Researchers documented profound aging effects, from young adulthood to old age, on white matter measured and neurocognitive ability. The genetic material shared among biological relatives appeared to predict the observed changes in brain function which occur as the person aged. The image, which is for illustrative purposes and is not connected to the research, shows the white matter structure of the human brain (taken by MRI). Credit provided below.
A crucial first step in finding biological mechanisms of normal aging.
For the first time in a large study sample, the decline in brain function in normal aging is conclusively shown to be influenced by genes, say researchers from the Texas Biomedical Research Institute and Yale University.
“Identification of genes associated with brain aging should improve our understanding of the biological processes that govern normal age-related decline,” said John Blangero, Ph.D., a Texas Biomed geneticist and the senior author of the paper. The study, funded by the National Institutes of Health (NIH), is published in the November 4, 2013 issue of the Proceedings of the National Academy of Sciences. David Glahn, Ph.D., an associate professor of psychiatry at the Yale University School of Medicine, is the first author on the paper.
In large pedigrees including 1,129 people aged 18 to 83, the scientists documented profound aging effects from young adulthood to old age, on neurocognitive ability and brain white matter measures. White matter actively affects how the brain learns and functions. Genetic material shared amongst biological relatives appears to predict the observed changes in brain function with age.
Participants were enrolled in the Genetics of Brain Structure and Function Study and drawn from large Mexican Americans families in San Antonio. Brain imaging studies were conducted at the University of Texas Health Science Center at San Antonio Research Imaging Institute directed by Peter Fox, M.D.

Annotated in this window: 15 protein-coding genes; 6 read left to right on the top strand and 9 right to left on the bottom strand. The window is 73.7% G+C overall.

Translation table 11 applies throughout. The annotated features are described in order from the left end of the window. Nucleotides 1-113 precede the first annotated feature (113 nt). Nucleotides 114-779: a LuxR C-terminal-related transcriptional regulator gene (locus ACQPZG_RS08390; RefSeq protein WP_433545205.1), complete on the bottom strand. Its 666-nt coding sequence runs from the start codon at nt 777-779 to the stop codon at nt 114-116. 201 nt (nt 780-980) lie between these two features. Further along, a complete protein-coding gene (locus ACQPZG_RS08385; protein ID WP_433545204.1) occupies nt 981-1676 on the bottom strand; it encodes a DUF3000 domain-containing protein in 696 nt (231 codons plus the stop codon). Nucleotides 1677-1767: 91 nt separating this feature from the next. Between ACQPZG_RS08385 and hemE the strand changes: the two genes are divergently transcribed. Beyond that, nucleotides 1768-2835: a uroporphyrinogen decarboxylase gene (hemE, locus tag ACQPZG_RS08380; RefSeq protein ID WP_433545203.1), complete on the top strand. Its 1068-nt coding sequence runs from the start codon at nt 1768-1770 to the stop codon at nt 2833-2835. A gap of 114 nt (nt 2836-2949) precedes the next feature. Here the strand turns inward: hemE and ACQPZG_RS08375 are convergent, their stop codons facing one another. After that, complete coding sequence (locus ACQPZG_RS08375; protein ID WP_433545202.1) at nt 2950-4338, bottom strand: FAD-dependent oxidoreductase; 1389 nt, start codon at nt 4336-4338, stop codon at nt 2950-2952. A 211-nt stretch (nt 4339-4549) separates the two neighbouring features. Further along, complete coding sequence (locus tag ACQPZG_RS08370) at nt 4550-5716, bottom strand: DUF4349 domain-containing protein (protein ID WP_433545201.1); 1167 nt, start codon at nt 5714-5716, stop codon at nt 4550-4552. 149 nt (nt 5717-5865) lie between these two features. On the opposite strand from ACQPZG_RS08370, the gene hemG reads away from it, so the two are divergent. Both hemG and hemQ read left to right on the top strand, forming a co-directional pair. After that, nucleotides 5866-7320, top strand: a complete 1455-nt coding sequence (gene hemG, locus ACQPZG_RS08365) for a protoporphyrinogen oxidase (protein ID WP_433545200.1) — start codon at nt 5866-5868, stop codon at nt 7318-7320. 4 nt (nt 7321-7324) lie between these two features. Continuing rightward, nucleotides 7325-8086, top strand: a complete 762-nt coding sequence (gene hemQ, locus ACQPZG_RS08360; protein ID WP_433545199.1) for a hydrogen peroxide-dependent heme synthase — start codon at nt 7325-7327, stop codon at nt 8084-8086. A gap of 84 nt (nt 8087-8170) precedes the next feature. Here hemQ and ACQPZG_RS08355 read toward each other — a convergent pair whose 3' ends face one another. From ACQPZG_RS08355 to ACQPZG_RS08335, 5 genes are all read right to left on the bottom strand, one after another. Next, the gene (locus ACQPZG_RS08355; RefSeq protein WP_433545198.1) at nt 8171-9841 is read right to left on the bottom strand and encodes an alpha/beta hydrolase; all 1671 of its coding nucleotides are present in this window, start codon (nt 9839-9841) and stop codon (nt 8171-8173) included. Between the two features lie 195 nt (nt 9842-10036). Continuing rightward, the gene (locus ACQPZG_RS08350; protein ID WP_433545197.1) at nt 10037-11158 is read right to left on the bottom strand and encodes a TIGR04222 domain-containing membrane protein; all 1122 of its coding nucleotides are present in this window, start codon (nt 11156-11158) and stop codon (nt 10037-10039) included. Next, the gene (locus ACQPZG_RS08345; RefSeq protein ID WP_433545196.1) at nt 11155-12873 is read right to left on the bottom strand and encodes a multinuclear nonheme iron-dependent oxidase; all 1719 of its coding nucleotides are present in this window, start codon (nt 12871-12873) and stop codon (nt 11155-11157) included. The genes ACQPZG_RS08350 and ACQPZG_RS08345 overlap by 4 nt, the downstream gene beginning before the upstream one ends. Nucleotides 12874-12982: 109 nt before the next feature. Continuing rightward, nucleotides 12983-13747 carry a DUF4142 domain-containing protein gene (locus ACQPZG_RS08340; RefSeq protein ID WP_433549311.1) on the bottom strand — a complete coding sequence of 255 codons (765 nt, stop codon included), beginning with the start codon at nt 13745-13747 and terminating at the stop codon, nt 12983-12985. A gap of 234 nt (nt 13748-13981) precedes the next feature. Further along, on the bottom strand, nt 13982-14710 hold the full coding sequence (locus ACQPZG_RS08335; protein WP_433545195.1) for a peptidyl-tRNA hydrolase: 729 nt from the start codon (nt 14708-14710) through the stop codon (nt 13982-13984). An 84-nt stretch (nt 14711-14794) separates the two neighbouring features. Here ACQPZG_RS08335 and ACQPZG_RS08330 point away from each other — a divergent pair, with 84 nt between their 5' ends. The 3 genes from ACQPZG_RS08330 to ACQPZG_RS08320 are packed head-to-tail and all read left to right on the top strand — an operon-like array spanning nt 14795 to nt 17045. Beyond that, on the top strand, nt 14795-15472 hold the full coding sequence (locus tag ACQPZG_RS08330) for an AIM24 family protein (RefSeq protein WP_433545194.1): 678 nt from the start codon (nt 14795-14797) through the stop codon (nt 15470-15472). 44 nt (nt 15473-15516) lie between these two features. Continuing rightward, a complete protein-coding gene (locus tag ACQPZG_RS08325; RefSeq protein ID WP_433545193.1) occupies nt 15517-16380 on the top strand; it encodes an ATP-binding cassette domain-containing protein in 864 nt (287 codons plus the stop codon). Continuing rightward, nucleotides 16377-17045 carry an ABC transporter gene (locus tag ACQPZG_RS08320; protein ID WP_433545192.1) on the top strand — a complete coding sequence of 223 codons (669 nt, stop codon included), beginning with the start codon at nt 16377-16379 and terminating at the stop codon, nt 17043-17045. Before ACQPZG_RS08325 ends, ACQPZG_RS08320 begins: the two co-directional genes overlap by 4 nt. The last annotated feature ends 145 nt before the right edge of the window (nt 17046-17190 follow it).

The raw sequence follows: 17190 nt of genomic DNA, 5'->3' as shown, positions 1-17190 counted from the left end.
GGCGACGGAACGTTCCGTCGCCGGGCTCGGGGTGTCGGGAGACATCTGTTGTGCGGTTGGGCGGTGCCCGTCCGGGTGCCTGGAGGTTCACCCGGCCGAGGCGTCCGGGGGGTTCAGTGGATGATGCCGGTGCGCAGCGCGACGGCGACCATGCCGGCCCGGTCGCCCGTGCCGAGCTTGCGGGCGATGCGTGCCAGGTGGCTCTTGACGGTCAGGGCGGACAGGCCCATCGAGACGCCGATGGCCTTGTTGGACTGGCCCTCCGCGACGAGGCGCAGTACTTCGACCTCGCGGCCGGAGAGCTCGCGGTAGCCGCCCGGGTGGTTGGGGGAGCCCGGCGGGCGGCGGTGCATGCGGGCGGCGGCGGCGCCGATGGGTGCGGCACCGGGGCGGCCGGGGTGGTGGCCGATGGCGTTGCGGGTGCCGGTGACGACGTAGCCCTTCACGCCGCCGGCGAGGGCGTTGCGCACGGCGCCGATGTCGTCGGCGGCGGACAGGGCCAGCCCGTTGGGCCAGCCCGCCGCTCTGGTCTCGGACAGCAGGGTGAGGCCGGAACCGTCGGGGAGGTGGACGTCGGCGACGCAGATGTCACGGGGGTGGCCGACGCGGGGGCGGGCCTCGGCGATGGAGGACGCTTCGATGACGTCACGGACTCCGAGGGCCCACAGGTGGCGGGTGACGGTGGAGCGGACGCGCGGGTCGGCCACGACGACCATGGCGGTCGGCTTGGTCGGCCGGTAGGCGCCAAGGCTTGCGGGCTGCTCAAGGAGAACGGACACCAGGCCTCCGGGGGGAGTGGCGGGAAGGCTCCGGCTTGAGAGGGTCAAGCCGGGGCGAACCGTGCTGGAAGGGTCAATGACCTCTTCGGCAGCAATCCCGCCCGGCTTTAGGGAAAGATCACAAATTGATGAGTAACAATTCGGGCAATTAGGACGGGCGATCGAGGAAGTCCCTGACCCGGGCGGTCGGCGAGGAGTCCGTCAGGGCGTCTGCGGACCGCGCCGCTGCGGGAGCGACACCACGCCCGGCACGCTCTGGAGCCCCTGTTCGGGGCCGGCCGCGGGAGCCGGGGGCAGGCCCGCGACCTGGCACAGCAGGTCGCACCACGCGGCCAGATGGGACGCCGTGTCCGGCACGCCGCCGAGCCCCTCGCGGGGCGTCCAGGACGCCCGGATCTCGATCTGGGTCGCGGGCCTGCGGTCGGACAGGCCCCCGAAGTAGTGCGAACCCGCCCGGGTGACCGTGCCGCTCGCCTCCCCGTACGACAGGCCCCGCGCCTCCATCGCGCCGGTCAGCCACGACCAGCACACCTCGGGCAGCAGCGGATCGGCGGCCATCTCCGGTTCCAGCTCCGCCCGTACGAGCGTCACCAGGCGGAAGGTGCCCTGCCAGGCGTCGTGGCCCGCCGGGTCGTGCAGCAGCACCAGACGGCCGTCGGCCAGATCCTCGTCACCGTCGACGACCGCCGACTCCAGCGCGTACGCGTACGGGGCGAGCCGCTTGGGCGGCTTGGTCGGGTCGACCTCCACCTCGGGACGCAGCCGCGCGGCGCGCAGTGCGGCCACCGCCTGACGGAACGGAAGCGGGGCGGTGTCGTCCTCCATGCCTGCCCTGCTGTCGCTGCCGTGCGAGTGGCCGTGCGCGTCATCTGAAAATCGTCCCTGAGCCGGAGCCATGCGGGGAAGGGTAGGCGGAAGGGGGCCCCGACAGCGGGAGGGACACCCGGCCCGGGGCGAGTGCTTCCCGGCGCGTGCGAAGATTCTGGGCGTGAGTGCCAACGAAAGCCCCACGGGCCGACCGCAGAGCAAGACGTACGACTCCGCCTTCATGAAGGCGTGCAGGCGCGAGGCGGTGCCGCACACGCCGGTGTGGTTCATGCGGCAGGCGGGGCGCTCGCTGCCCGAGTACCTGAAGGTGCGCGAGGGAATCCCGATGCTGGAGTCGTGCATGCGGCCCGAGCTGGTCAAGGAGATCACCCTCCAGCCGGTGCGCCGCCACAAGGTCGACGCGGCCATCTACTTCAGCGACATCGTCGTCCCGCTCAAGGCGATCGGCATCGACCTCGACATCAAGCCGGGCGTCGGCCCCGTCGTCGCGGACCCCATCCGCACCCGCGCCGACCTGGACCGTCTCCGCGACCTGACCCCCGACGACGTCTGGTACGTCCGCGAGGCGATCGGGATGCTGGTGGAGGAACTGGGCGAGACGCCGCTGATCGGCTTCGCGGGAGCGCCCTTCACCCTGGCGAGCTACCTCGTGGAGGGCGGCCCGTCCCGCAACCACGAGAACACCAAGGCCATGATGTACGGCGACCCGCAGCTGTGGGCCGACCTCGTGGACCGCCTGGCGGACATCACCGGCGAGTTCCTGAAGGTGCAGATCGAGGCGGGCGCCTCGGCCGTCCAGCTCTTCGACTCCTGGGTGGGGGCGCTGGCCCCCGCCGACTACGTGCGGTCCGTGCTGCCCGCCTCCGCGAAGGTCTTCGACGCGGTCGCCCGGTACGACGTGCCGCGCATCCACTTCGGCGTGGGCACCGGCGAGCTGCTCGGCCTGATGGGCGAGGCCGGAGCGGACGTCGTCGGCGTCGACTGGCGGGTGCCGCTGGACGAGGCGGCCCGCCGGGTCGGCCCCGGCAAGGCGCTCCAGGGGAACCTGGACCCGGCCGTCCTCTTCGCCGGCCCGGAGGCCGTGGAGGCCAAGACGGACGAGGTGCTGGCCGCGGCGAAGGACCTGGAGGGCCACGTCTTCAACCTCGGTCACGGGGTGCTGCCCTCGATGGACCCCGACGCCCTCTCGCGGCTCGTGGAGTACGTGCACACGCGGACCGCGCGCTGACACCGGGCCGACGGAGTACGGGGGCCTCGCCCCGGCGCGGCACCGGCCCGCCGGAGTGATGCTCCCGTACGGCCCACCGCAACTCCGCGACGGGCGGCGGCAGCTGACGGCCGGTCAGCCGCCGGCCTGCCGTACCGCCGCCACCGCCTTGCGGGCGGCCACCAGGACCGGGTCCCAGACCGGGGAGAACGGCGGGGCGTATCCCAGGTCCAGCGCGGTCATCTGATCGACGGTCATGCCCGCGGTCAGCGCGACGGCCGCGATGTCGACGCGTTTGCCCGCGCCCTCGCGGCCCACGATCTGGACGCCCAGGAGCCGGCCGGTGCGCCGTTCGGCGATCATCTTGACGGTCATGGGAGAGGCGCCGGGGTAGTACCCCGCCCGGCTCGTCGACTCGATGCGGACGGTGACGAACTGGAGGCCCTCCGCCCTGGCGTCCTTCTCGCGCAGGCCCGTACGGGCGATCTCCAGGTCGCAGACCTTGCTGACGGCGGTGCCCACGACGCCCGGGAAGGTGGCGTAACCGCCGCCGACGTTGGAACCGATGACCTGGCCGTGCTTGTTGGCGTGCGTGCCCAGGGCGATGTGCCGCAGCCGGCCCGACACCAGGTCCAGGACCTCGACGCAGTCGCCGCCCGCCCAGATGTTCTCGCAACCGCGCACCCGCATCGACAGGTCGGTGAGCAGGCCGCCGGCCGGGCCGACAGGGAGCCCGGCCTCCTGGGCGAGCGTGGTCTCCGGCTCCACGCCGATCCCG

“The use of large human pedigrees provides a powerful resource for measuring how genetic factors change with age,” Blangero said.
By applying a sophisticated analysis, the scientists demonstrated a heritable basis for neurocognitive deterioration with age that could be attributed to genetic factors. Similarly, decreasing white matter integrity with age was influenced by genes., The investigators further demonstrated that different sets of genes are responsible for these two biological aging processes.
“A key advantage of this study is that we specifically focused on large extended families and so we were able to disentangle genetic from non-genetic influences on the aging process,” said Glahn.
This research was supported by NIH grants MH0708143, MH078111, MH083824, MH59490, EB015611, C06 RR13556, CO6 RR017515, S10 RR029392.
Contact: Joseph Carey – Texas Biomedical Research Institute Source:Texas Biomedical Research Institute press release Image Source: The image is credited to Kubicki M., McCarley R.W., Westin C-F., Park H-J., Maier S.E., Kikinis R., Jolesz F.A., and Shenton M.E. The image is licensed as Creative Commons Attribution-Share Alike 3.0 Unported Original Research:Abstract for “Genetic basis of neurocognitive decline and reduced white-matter integrity in normal human brain aging” by David C. Glahn, Jack W. Kent, Jr., Emma Sprooten, Vincent P. Diego, Anderson M. Winkler, Joanne E. Curran, D. Reese McKay, Emma E. Knowles, Melanie A Carless, Harald H. H. Göring, Thomas D. Dyer, Rene L. Olvera, Peter T. Fox, Laura Almasy, Jac Charlesworth, Peter Kochunov, Ravi Duggirala, and John Blangero in PNAS. Published online November 4 2013 doi:10.1073/pnas.1313735110